Tag Archives: short story

Invisible Anna

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After the blinding light cleared, Anna tried to refocus.  Her head felt fuzzy, but despite being disoriented, she was able to regain her vision.  Directly in front of Anna was an ornate mirror hanging on the wall, with a wooden table and an arrangement of pink roses below it.

“This can’t be right,” she said, squinting to get a better look.

The reflection in the mirror was definitely Anna, only she looked as though she was in her thirties again.  She stepped closer to the mirror and touched her warm, soft cheek.  Stretching her hands out in front of her, she noted the smooth, slender fingers and glowing skin where age spots had been moments earlier.

Pulling at the neckline of her favorite t-shirt, she took a peek inside.  “Well hello girls, you’re looking perky,” she said, pleased that her body was back in place and not hurting anymore.

Anna’s daughter came into the foyer just then, her dark brows were pinched, lips set in a thin line, and her eyes had dark circles underneath.

“Allison, what’s happening?  How did I get here?” Anna asked.

Allison ignored her mother and disappeared through the double doors.  Anna followed behind pushing the door open, and the hinges protested with a creaky moan.  Anna’s three children and their families stood at the front of the room, turning to see what the sound was.

“There must be a draft,” Allison said.

“No, it’s just me,” Anna replied, but her family had already shifted their attention away from her.

Anna moved forward to get a better look at what everyone was gawking at.  Some of her family was crying, and everyone stood defeated, as though the weight of the world rested on each of their shoulders.  They were gathered around a casket.

“What am I missing?  Who died?” Anna asked, moving in for a closer look.

She clamped her hand to her mouth, stumbling back a few steps, swallowing the bile that was rising in her throat.  Tears filled her eyes as panic settled into every crack of her being.  It couldn’t be.

“Goodbye Mom,” Allison whispered into the coffin.

“I’m right here!”  Anna’s voice cracked, she shook her head trying to clear out the confusion.  “What the hell is going on?”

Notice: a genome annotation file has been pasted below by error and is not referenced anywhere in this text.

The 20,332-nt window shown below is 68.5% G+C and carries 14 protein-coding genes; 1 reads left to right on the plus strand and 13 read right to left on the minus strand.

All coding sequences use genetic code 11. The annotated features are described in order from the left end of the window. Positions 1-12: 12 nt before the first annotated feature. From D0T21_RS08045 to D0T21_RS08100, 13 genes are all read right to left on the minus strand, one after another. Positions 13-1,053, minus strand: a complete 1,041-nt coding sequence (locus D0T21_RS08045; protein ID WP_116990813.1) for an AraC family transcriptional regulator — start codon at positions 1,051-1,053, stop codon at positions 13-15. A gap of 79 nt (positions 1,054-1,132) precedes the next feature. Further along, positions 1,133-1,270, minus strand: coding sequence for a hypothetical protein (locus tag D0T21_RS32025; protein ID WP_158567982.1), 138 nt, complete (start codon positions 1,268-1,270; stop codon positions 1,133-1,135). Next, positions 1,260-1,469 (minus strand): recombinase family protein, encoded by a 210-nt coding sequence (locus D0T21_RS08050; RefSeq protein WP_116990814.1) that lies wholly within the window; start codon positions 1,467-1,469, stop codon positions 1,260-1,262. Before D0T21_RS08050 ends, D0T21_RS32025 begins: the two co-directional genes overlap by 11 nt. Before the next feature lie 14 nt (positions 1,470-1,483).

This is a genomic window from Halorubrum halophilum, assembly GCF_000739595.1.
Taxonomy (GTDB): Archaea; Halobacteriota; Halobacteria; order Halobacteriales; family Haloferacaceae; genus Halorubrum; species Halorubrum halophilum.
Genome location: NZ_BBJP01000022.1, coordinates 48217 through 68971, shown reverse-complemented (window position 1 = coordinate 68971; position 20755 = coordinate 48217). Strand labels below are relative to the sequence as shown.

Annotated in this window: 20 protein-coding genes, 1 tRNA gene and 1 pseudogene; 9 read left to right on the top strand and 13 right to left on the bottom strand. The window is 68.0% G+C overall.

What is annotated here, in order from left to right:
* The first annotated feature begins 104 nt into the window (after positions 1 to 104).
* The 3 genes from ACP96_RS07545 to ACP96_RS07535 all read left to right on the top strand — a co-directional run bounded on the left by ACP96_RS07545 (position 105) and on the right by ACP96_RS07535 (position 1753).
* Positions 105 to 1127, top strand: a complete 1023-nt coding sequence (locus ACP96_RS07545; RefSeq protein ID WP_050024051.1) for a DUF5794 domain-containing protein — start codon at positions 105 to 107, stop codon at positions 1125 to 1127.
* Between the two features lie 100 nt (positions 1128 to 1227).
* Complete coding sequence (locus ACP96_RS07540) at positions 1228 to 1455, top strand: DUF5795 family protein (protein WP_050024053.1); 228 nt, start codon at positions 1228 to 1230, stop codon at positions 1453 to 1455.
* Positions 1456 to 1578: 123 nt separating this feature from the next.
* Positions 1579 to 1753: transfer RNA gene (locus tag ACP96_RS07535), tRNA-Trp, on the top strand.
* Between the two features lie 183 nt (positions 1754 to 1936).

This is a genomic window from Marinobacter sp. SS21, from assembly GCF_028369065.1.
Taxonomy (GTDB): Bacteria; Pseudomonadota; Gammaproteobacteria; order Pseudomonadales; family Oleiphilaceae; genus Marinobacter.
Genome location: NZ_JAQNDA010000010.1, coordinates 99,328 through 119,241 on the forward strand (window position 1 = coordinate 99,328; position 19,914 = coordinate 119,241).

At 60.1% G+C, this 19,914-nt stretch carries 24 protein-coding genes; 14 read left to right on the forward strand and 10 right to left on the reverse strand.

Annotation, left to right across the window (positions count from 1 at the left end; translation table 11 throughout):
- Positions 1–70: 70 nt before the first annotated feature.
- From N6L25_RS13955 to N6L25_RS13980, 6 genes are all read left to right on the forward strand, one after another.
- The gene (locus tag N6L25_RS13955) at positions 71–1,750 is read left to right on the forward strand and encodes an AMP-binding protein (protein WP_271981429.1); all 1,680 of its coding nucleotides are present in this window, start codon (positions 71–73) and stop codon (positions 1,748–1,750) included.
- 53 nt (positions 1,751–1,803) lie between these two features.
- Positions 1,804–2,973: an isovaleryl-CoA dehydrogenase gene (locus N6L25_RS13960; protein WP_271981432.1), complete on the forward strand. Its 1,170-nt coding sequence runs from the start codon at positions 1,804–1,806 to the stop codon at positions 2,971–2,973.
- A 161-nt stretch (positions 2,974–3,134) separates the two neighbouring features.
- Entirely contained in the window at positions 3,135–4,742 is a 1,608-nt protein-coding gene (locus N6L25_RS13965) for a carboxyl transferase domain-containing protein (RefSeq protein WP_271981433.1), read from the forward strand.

Anna backed up to put some distance between herself and the coffin.  She bumped into someone and, out of habit, turned to apologize.

“Man, I’ve missed you,” Jack’s familiar voice soothed her.

“Jack?”

Tears fell from Anna’s eyes as her late husband wrapped her up in a tight embrace.

“I knew I’d see you again, I knew it!”   She pulled back, stroked his middle-aged face, and squeezed his arms to be sure he was real.

“Is this a dream?” Anna asked him.

“I think you know it isn’t.”

“But I don’t feel dead.  I’m so confused.”

The funeral director began setting up a large picture on a stand next to the coffin.  Anna crept over to have a peek at her old, wrinkly body.  It was covered only by a clean, white sheet pulled up to her neck to conceal her nakedness.

“Just like I requested,” she noted.

The director gently closed the coffin as Anna examined the oversized picture of herself.  She looked at Jack with a sparkle in her eye, and the two of them burst into laughter.

“This is the one?  This is the best picture they could find of me?”

“At least they blurred out your middle finger,” Jack smiled.

“My gosh, I remember this!  I was drinking tequila.  Would you look at the hot pink lipstick on that shriveled up smile of mine?”

Jack winked at Anna.

“You’re eighty-five years old, get it together,” she yelled at the picture, smiling.

Her family slugged around the room, as guests began pouring in to say their goodbyes.

“This is depressing,” Anna said.

“Well what did you expect?  The world is a darker place without you in it, my love.”

Jack reached for Anna’s hand and held tight.

“Oh look!  There are Jenny and Mel.  I’m going to miss those girls.  Maybe I’ll haunt them sometime.”